Locally owned and operated since 2007 | Stevens Point, WI

Focus on value first, length second

Submitted Saturday, June 21st 2014 7:57 am

How long should a resume be? One page? Two pages? In my experiences in working with job seekers, length is the area of resume preparation that is most often asked about, and it is might be the most misunderstood. In preparing a resume, the first and foremost goal is to present a clear, compelling picture of value to employers to generate interest and interview opportunities. Given this objective, I always recommend to clients to focus first on getting the essential information down and then after that to consider length as the document starts to come together.

If in preparing your resume you are mainly guided by length in making decisions about content, it is possible that you may compromise your ability to project sufficient value and to compete successfully with similarly qualified candidates. Whether your resume is one, two or three pages long (I do not recommend going beyond three pages), you want to create a document that has enough information so it communicates an optimal level of value to enable you to compete effectively for the positions you are seeking.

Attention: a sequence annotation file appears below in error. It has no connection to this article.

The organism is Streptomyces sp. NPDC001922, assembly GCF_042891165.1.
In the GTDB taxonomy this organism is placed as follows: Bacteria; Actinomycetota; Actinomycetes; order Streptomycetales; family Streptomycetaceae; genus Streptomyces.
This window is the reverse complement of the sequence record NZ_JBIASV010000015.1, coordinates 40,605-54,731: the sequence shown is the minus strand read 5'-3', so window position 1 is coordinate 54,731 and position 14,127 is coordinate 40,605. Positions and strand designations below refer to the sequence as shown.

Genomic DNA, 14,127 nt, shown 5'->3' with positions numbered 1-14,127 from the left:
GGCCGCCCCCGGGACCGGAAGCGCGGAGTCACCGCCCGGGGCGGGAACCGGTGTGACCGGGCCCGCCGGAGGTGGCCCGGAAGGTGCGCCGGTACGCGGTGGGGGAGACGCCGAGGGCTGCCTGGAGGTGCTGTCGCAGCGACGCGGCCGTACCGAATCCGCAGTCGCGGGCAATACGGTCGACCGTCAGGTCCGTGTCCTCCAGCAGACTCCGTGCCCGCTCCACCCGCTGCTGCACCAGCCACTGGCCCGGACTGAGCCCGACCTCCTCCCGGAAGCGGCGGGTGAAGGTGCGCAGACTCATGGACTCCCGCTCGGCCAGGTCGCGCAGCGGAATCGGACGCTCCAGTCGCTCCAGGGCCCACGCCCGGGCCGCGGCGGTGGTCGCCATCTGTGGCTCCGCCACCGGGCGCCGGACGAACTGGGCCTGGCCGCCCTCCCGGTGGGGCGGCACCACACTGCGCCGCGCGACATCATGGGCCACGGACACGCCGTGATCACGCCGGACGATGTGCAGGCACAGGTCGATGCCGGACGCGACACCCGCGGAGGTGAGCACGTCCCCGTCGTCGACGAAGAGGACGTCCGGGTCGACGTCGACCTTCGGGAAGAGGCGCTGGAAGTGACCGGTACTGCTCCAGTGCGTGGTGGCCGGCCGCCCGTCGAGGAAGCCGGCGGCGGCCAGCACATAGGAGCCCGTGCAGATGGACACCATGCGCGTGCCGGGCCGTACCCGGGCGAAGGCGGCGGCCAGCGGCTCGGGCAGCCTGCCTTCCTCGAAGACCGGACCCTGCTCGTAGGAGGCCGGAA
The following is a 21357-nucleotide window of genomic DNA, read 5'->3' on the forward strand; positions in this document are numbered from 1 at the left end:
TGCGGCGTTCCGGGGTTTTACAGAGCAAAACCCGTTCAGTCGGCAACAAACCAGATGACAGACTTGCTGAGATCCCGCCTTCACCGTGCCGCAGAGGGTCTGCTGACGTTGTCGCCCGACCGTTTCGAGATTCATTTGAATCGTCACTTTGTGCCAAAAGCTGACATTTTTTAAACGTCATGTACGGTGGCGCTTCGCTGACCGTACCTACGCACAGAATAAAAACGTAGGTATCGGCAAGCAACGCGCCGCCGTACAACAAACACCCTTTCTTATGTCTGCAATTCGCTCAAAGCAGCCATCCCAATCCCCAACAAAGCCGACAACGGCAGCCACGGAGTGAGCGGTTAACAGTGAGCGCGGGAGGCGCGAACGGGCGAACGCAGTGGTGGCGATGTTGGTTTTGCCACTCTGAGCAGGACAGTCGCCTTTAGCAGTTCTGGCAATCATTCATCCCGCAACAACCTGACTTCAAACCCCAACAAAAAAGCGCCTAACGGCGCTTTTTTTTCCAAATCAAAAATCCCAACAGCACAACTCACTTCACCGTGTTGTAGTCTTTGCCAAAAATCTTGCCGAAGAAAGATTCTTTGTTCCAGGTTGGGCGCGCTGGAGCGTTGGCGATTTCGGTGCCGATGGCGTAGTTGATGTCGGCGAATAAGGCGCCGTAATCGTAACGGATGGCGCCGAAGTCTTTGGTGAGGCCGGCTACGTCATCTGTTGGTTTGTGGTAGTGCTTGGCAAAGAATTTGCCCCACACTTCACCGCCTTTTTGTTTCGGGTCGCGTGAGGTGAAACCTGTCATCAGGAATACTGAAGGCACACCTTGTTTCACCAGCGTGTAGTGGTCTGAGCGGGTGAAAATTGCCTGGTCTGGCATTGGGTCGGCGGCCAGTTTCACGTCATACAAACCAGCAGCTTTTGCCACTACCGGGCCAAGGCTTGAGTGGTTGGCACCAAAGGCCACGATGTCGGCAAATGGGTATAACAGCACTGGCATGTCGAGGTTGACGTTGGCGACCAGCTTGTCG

Regarding two- and three-page resumes, the good news is that there is more acceptance today of documents of these lengths by hiring managers and recruiters. They understand that experienced workers simply need more room to adequately present their background and skills, even after allowing for content that is focused and well-edited.

As a very general rule of thumb, a one-page resume will often suffice for traditional students just out of school or for individuals who have worked for several years. For mid-career individuals or those with 10 or more years of experience, often a second page is needed to adequately document their background and skills. Senior-level candidates and executives frequently require a three-page resume to properly capture the breadth and depth of their experiences and capabilities. Keep in mind that these are general guidelines and there are all kinds of exceptions. Again, bottom line: When creating a resume, focus first on creating value and generating excitement in presenting the best things about you. After you have done this, then look at length.